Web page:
The 70-oz RoguePaks are available now, and APK Gear plans on ramping up production on the 50- and 100-oz bottles in the coming weeks.

Source: RoguePak

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John Lacson
The whole point is to eliminate waste. Not to find ways to create more. What's the difference of this and bottled water?
Yup, more waste. Why is this nonsense allowed?
Exactly. A poorly cleaned bladder still lasts quite a while, and is reusable until it's just too funky. This creates a ridiculous amount of waste, isn't cost effective, and I can't imagine it being adopted by the very outdoor enthusiasts who it's marketed to. I don't wish bad luck on anyone trying to start a company, but I really hope this doesn't become a "thing". I certainly wouldn't buy into it.
Yes the point is to reduce, reuse and recycle. This product is completely different from bottled water. With bottled water you are purchasing water that comes with a container. With the RoguePak you are purchasing a container to fill with water or your beverage of choice.
The better comparison is with the existing older hydration systems. The RoguePak has half the plastic as similar sized hydration packs, reduce.. and the product is designed to be reused until it gets dirty and unsanitary. Then unlike other hydration packs on the market that are not recyclable this product is specifically designed to be easily recyclable. So yes thank you for making my point.
The RoguePak is designed to Reduce, Reuse and Recycle. Verses the status quo which is only reusable.
Awesome idea - my bladder lives in my flying harness, which can sit for weeks in-between uses; it's a major pain extracting/cleaning/filling, especially when the weather is "on" and I just want to fly!
The price is nuts though. It's basically a wine-cask without the box, but priced double what that costs at the shop, except the wine cask comes with wine in it. Actually - I expect the wine cask is probably superior in many ways: I've tried to burst one by jumping on it - they're *way* stronger than a water bladder, plus they're silvered: blocking light keeps the water fresher (yuck can't grow in there without the light energy)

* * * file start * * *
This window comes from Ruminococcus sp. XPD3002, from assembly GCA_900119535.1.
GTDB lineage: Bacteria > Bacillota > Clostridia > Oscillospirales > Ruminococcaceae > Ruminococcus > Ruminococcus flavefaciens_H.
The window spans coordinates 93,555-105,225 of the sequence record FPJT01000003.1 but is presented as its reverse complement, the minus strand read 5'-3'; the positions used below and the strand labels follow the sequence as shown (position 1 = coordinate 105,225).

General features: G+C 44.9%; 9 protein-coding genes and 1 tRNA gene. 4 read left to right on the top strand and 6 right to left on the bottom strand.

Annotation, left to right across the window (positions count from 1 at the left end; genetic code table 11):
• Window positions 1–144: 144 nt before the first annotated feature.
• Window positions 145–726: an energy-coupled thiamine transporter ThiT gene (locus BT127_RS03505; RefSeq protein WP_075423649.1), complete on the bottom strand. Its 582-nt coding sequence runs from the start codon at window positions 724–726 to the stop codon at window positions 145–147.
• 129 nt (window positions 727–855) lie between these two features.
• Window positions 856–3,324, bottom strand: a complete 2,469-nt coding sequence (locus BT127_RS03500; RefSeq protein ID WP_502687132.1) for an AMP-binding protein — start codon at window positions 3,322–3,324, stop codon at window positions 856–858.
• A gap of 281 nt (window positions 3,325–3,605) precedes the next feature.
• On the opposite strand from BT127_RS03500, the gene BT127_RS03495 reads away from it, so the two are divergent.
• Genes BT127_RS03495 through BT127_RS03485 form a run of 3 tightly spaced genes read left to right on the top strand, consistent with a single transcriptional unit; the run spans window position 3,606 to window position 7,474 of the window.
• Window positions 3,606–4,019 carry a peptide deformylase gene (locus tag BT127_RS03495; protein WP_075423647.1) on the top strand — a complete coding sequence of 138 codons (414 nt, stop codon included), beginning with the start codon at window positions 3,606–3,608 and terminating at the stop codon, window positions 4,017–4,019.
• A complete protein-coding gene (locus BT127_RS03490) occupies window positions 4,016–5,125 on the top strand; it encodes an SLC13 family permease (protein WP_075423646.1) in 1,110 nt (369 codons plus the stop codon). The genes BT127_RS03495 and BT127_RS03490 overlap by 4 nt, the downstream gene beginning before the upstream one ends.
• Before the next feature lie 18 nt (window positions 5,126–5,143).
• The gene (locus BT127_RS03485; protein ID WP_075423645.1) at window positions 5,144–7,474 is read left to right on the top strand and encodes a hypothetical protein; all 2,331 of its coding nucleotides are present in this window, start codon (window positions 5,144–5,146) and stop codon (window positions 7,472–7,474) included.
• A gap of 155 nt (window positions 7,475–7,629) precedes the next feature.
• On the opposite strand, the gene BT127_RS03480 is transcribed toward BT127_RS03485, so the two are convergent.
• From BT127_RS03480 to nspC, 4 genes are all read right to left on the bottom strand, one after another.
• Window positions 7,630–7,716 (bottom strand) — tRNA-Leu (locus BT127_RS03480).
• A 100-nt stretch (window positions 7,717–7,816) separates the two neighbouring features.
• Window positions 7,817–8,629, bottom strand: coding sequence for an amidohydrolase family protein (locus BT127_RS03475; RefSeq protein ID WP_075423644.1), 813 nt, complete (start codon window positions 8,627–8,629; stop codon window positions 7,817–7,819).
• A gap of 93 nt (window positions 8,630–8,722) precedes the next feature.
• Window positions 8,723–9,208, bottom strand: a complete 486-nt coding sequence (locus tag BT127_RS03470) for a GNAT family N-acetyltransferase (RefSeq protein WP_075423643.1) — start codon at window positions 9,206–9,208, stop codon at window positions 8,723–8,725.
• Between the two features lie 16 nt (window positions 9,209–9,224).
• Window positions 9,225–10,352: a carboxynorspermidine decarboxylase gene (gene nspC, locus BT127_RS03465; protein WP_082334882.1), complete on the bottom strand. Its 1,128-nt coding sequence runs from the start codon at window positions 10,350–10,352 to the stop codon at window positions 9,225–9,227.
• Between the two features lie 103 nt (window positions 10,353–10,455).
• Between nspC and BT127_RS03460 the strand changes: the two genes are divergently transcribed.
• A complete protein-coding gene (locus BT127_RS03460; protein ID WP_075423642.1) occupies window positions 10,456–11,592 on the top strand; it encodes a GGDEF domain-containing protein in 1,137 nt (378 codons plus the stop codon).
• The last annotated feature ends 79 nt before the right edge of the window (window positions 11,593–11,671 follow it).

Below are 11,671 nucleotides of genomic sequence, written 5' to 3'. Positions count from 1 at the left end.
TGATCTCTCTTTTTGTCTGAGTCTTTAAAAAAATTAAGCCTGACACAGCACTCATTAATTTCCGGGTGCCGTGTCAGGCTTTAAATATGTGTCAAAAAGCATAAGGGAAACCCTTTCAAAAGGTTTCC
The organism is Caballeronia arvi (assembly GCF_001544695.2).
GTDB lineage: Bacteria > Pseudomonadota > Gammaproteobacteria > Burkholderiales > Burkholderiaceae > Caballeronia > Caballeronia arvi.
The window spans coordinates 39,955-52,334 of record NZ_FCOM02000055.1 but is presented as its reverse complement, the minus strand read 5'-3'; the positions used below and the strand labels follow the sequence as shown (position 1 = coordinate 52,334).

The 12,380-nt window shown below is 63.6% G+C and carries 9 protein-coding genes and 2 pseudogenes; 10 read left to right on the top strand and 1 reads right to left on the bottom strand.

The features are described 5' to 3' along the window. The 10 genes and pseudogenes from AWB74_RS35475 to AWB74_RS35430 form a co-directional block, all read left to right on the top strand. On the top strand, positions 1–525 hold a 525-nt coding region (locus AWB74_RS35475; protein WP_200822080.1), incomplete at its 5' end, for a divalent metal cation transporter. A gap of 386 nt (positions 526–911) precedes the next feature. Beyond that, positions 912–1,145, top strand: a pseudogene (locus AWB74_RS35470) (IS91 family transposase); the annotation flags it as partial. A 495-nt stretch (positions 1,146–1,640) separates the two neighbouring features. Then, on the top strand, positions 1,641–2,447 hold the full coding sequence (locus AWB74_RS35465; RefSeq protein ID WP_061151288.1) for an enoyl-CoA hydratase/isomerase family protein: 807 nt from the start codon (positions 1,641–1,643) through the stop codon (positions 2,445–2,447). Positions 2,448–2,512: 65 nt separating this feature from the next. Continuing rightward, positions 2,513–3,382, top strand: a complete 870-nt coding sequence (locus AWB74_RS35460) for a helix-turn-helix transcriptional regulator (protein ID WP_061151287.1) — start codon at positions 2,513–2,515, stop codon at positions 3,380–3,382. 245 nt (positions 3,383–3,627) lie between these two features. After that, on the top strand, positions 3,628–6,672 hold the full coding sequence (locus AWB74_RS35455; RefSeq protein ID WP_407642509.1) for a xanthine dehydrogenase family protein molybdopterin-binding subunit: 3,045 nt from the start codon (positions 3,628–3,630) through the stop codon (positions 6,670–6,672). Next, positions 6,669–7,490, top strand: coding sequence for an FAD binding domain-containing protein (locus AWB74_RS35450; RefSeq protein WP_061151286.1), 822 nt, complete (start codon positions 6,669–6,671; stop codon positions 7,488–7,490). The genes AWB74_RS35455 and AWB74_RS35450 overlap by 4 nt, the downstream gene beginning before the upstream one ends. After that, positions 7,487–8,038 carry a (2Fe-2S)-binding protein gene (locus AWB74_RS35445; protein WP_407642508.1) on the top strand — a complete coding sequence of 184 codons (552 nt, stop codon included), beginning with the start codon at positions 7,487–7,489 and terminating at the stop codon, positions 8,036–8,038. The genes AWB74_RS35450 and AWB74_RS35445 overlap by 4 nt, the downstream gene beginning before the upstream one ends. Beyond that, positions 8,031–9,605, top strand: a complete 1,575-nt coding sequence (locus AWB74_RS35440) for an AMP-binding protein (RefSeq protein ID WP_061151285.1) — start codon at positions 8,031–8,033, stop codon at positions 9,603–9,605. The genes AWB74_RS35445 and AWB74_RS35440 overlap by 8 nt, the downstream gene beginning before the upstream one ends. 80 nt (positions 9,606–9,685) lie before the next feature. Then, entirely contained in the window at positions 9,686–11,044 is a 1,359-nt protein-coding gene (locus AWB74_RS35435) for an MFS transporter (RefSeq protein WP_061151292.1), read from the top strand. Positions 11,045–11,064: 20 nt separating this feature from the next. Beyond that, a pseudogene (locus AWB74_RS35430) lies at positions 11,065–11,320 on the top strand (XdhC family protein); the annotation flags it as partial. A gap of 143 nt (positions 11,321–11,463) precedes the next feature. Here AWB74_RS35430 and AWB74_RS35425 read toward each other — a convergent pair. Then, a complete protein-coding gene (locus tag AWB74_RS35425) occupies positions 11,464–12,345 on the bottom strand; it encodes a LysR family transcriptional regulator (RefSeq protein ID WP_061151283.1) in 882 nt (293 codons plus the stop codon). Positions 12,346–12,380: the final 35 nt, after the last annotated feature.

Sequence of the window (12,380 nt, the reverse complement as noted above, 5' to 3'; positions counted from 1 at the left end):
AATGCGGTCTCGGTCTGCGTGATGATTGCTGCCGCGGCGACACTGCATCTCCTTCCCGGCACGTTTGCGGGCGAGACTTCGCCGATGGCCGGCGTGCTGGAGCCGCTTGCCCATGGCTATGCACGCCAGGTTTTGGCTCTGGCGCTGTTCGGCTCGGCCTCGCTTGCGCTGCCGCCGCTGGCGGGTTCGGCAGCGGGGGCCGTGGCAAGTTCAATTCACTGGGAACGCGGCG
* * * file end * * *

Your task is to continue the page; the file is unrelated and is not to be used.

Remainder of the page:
Agree, completely mis-targeted, causing waste and over-priced.
It's the tube and bit-valve which are hard to clean with conventional systems unless you buy their cleaning kits, which make this somewhat easier. The reservoir is easy to maintain (unless you're terminally lazy or careless).
Platypus used to offer free replacements for their reservoirs so you were buying one for life, don't think they do that any more - they must have over-estimated the longevity of their reservoirs.
From the look of the "Related Articles" below people are devoting a lot of energy to solving non-problems in this area!
If the issue is that Hydration Bladders are Hard to Clean, why not solve that problem, like Clean Bottle did for cycling?
Bladders are not used to reduce waste. That can & is accomplished with reusable bottles. Bladders are used to make drinking more convenient. That can be very important depending on the activity. I agree that the RoguePak is very wasteful compared to ordinary durable bladders.